Oasis is the name of an architectural project, but it comes from a research process to create a green and sustainable space with the highest quality of life in one of the densest cities in Spain and Europe.
This project is located on the ground floor of a residential block. At the beginning it was a parish, later a printing press and finally a bazaar. The first time I visited it, the distribution and products from the bazaar were still there. The challenge was immense.
The objective of the project was to transform this ground floor into a mixed space where they could live and work in an office. Another plus was obtaining a high energy efficiency building thinking about passive strategies, local materials and a bioclimatic design (always in accordance with the site and the climate of the place). The main challenge was finding the flexibility to make a house covering the needs of a young couple but considering the possibilities of adaption trough time.
The result is a green lung as a central part of the house which works as a thermoregulator. The idea of a porch, patio, garden and living room merge into a single space covered by aaretractable glass roof to ventilate. Following the Mediterranean models of the Roman domus or the Arabian patios, the other rooms are articulated around it, nourished by the quality of air, light and temperature provided by this large garden.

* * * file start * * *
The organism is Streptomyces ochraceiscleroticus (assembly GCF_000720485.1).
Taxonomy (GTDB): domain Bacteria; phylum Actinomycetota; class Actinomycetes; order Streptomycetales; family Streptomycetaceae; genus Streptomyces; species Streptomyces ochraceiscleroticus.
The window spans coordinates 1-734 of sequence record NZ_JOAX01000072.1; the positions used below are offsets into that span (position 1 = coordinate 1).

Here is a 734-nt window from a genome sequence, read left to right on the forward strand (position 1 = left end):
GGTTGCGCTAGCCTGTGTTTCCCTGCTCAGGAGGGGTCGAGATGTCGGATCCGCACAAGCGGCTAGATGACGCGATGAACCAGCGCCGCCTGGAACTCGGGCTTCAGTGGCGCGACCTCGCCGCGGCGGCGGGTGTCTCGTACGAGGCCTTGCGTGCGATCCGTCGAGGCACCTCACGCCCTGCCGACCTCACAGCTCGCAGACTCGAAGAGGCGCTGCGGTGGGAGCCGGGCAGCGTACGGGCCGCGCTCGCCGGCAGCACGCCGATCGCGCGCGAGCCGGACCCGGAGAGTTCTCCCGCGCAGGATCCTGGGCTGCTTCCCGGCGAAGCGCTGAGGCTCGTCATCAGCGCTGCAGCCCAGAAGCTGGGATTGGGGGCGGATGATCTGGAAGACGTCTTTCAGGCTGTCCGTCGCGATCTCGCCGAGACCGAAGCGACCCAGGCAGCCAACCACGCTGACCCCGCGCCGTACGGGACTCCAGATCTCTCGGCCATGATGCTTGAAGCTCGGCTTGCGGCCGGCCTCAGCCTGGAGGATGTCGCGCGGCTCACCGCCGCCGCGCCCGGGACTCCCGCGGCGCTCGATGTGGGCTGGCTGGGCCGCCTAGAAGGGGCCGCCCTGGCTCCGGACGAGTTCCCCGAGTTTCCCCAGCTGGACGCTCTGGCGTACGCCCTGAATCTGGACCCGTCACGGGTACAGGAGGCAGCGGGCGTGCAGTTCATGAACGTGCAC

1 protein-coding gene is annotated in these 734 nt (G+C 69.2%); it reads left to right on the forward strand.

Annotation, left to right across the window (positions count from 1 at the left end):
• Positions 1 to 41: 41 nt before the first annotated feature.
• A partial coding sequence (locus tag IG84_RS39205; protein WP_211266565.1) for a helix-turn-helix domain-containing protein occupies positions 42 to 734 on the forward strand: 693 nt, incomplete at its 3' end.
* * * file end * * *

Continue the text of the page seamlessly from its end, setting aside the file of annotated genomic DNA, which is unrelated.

The lighting project has been one of the fundamental pilars in this project. Unlike other works, lighting design was planned while the architectural project was being developed. The two creative processes merged so hard that we didn't know if we had first defined the space or the light had defined the use of it. Each corner is treated with a unique affection and this is evident in the atmosphere that the spaces exhales and the calm that produces to who lives here.
The final appearance is a very warm and Mediterranean house, made with glazed ceramics, clay, wood and concrete but with an industrial - or sincere - touch since it reveals all the installations and defects of the original walls and ceilings. Some architectural traces that speak for themselves and allow us to understand the evolution.